More Super Duper Political Bloopers

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“Some people make the same mistakes over and over again and get away with it,” Cerf says. “Other people make the same mistake once and they are branded fools for life.”

JFK: ‘I Am a Pastry’

When Kennedy made perhaps the greatest speech of his life — a dramatic address at the Berlin Wall while Cold War fears were running high — he committed one of the great political bloopers of all time. He meant to show America’s commitment to Eastern Europeans. He meant to say “Ich bin Berliner,” which means “I am a citizen of Berlin.”

Instead, he botched his German, saying “Ich bin ein Berliner,” which translates into the affirmation “I am a cream-filled pastry.”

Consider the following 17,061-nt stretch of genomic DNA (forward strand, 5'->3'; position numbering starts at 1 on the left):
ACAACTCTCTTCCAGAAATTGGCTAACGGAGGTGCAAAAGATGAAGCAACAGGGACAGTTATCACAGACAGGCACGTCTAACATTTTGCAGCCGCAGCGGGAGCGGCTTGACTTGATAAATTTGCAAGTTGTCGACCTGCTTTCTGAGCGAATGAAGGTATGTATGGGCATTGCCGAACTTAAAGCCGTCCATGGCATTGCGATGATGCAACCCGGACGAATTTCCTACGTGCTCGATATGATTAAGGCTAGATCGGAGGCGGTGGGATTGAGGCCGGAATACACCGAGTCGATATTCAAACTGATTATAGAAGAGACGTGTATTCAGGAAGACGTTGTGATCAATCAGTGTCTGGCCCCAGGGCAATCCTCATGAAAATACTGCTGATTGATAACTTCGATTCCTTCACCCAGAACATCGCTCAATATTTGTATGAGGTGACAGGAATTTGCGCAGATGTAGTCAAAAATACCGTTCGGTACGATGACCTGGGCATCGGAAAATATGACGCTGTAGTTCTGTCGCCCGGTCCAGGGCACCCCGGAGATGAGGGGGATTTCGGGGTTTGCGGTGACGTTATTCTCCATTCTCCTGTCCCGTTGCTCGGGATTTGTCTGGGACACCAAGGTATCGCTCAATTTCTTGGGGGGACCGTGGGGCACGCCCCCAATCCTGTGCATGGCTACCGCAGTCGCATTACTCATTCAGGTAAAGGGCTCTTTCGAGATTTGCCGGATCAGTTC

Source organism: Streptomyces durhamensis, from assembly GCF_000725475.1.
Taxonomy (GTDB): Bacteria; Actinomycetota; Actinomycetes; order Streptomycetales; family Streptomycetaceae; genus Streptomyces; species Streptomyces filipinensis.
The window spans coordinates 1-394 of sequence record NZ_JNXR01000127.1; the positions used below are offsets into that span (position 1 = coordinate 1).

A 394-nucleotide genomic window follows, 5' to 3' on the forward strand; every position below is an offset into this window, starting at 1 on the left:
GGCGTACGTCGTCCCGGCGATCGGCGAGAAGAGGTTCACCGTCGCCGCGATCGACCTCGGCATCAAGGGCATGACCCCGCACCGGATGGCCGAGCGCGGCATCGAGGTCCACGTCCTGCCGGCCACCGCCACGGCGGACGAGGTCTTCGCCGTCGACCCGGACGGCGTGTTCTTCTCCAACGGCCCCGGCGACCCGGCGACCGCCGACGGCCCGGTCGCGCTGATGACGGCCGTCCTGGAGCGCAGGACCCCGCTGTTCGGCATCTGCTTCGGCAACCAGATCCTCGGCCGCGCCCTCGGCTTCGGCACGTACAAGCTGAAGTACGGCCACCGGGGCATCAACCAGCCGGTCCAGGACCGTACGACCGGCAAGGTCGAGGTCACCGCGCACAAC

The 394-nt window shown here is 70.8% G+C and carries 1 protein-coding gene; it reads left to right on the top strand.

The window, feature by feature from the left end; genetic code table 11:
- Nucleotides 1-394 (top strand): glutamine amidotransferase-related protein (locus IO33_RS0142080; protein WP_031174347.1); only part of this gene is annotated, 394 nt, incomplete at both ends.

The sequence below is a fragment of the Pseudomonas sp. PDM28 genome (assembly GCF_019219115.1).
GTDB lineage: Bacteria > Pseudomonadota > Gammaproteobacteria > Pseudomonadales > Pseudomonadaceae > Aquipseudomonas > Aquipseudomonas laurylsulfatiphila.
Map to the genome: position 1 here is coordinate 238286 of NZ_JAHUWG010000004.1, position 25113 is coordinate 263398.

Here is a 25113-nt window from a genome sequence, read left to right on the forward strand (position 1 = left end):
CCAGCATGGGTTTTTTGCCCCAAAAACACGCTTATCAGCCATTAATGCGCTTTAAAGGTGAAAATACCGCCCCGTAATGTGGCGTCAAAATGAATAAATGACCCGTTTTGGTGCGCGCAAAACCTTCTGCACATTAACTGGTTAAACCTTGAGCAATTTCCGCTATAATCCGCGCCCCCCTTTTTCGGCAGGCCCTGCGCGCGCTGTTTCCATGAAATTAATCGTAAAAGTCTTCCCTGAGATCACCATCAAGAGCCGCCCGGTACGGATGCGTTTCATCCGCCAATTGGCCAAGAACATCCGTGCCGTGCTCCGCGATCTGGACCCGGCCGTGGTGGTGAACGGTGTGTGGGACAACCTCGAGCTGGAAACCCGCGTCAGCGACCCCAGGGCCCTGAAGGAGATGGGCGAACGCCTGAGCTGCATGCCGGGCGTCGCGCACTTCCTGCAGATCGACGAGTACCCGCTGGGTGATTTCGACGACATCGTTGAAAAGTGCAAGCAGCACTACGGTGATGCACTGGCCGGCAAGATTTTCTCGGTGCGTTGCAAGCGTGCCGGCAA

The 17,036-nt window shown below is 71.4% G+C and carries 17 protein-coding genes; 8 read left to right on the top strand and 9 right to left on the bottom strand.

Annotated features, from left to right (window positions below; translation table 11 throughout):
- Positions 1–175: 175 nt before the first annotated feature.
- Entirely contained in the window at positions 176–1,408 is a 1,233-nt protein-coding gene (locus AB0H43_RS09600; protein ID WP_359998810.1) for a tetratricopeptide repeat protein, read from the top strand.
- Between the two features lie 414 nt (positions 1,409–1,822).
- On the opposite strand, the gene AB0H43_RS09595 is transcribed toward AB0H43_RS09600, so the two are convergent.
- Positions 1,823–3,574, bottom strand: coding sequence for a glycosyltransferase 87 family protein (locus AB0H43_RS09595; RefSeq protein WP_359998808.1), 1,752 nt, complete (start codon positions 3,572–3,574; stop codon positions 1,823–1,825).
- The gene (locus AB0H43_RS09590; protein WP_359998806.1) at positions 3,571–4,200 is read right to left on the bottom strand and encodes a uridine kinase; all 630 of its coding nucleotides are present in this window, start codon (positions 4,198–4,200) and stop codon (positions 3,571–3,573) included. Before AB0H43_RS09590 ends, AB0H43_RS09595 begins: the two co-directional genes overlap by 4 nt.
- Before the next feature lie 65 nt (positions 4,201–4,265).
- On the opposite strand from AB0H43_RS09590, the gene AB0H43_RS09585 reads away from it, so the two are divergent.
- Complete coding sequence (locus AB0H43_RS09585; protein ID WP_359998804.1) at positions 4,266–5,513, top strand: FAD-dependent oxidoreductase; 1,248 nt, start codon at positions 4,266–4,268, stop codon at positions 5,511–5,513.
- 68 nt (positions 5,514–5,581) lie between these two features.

Ronald Reagan had a pretty high blooper rate, but that never seemed to bother him or his approval ratings. Speaking to business leaders in the White House East Room in 1985, Reagan said, “Nuclear war would be the greatest tragedy, I think, ever experienced by mankind in the history of mankind.”

Addressing a Republican Convention, Reagan tried to quote John Adams, who said, “Facts are stubborn things.” Reagan said, “Facts are stupid things.”

And sometimes Reagan just got lost in his own words. At a news conference in October 1987, here’s how Reagan answered a question about whether taxes should be increased:

“The problem is the deficit is — or should I say — wait a minute, the spending, I should say, of gross national product, forgive me — the spending, I should say, of gross national product, forgive me — the spending is roughly 23 to 24 percent. So that it is in — it what is increasing while the revenues are staying proportionately the same and what would be the proper amount they should, that we should be taking from the private sector.”

Still, Reagan left office as one of the most popular presidents in modern history.